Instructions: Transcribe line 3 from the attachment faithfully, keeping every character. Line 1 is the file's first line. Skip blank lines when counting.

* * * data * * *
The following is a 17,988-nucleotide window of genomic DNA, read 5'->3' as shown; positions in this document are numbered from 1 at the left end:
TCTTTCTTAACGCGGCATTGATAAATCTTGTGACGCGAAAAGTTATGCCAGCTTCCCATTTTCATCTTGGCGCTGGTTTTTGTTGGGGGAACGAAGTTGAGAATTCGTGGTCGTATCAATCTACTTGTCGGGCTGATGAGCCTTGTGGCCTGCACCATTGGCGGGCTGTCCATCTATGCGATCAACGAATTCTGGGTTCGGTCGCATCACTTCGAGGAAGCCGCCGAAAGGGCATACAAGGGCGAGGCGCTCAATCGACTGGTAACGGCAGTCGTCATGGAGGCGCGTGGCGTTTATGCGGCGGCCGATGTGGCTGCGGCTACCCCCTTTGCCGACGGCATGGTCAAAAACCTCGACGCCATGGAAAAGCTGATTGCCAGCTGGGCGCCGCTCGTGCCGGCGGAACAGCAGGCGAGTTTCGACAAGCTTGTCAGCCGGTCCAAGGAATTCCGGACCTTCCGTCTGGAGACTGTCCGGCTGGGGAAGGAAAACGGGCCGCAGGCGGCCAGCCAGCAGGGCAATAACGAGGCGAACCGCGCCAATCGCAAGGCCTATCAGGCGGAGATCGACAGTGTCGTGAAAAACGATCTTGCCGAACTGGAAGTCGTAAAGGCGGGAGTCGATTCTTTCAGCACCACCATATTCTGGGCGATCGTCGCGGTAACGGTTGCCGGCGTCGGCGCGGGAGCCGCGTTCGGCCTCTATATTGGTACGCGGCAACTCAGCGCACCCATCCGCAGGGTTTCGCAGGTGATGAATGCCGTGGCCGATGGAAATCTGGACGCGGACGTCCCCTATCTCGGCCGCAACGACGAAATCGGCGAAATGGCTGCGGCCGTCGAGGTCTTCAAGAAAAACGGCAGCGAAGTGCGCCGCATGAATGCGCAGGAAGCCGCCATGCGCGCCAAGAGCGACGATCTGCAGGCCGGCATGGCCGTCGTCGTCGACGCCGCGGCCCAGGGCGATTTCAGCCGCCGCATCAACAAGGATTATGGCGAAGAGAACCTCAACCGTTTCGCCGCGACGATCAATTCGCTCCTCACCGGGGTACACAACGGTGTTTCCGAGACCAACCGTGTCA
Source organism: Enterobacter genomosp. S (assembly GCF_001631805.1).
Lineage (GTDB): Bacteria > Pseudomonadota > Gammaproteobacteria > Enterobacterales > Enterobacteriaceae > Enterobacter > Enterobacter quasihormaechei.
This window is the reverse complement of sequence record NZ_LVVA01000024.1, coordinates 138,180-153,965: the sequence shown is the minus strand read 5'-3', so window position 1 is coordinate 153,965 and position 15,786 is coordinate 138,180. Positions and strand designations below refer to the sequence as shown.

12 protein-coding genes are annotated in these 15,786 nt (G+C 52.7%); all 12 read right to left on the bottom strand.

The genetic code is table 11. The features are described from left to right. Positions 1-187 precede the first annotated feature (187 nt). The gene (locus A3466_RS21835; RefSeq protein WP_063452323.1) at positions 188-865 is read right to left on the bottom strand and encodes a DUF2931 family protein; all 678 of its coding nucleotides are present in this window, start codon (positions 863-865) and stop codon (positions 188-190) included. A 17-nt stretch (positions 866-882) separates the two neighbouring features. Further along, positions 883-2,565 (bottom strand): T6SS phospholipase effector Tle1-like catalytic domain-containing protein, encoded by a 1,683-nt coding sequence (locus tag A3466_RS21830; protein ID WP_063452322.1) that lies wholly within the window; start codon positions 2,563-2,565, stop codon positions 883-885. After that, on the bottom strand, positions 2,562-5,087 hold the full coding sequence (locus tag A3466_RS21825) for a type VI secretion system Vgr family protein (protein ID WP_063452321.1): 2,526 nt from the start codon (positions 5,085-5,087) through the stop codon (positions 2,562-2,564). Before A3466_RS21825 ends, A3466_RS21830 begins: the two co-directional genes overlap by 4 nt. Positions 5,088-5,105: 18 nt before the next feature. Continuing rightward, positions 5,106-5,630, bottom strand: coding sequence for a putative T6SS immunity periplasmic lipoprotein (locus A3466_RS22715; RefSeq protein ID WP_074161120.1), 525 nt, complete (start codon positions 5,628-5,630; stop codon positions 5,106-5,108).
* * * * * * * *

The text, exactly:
Source organism: Enterobacter genomosp. S (assembly GCF_001631805.1).